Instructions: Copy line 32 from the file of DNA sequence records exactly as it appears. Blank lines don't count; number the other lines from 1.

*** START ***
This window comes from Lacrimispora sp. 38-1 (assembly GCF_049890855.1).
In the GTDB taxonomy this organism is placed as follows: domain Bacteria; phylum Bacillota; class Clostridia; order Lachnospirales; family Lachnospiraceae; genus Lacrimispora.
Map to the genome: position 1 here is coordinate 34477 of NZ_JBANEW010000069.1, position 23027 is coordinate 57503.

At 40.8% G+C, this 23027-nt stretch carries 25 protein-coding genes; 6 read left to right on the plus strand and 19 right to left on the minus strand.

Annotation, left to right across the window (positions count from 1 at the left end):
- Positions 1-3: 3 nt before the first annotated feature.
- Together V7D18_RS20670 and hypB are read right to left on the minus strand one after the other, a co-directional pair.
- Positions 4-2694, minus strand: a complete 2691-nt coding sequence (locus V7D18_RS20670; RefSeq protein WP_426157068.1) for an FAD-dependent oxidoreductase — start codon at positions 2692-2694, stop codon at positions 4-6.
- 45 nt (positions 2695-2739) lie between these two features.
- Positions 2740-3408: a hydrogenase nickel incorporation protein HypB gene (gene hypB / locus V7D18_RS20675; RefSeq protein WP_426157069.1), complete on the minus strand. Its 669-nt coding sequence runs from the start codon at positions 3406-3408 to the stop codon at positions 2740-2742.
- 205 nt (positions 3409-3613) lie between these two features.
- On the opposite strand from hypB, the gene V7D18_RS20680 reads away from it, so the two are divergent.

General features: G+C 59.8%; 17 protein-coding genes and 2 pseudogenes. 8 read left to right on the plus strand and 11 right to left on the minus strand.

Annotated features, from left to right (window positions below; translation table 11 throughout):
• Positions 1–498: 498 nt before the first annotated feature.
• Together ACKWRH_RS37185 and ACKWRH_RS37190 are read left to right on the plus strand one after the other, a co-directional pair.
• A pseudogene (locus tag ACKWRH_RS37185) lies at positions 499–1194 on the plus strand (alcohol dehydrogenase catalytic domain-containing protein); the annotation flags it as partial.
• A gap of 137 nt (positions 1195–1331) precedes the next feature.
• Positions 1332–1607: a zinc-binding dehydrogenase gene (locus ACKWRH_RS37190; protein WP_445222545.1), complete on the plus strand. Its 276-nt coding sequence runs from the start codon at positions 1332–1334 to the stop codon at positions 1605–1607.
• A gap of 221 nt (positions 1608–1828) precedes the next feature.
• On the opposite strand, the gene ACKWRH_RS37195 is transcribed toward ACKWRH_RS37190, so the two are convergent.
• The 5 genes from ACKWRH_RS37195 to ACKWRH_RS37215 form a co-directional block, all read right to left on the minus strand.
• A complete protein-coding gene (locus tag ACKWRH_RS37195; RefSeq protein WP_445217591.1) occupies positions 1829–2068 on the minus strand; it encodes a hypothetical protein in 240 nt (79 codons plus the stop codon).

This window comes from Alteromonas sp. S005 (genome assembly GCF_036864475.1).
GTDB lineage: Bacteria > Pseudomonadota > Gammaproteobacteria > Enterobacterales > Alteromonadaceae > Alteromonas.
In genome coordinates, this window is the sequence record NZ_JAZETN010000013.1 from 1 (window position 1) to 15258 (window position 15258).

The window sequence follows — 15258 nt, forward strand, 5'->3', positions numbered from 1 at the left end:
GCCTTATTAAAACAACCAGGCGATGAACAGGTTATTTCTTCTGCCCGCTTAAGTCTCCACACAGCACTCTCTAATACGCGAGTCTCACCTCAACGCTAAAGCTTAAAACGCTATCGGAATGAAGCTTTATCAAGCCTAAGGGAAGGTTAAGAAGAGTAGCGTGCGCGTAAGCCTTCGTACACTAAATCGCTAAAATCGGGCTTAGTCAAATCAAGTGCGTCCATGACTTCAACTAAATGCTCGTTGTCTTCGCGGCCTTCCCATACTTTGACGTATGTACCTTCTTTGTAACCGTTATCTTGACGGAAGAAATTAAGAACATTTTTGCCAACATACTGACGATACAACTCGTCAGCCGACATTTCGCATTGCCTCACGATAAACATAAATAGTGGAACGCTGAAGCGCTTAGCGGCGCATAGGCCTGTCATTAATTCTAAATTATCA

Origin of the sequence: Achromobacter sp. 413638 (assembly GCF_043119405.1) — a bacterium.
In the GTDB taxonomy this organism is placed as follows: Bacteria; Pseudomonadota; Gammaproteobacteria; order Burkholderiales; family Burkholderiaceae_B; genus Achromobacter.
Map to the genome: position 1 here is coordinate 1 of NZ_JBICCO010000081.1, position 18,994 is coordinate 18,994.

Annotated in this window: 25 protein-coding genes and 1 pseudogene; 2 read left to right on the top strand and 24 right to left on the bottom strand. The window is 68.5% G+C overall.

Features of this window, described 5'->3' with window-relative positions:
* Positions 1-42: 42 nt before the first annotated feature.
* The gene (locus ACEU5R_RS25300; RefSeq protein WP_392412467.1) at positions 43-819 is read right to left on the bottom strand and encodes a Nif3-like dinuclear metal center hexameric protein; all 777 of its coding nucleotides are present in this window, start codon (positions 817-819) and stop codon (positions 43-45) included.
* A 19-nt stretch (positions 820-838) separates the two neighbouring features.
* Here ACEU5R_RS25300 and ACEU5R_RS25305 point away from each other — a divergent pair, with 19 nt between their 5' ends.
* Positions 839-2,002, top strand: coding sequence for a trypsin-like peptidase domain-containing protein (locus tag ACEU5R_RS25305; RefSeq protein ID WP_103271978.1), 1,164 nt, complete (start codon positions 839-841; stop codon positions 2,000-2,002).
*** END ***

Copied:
Annotated in this window: 25 protein-coding genes and 1 pseudogene; 2 read left to right on the top strand and 24 right to left on the bottom strand. The window is 68.5% G+C overall.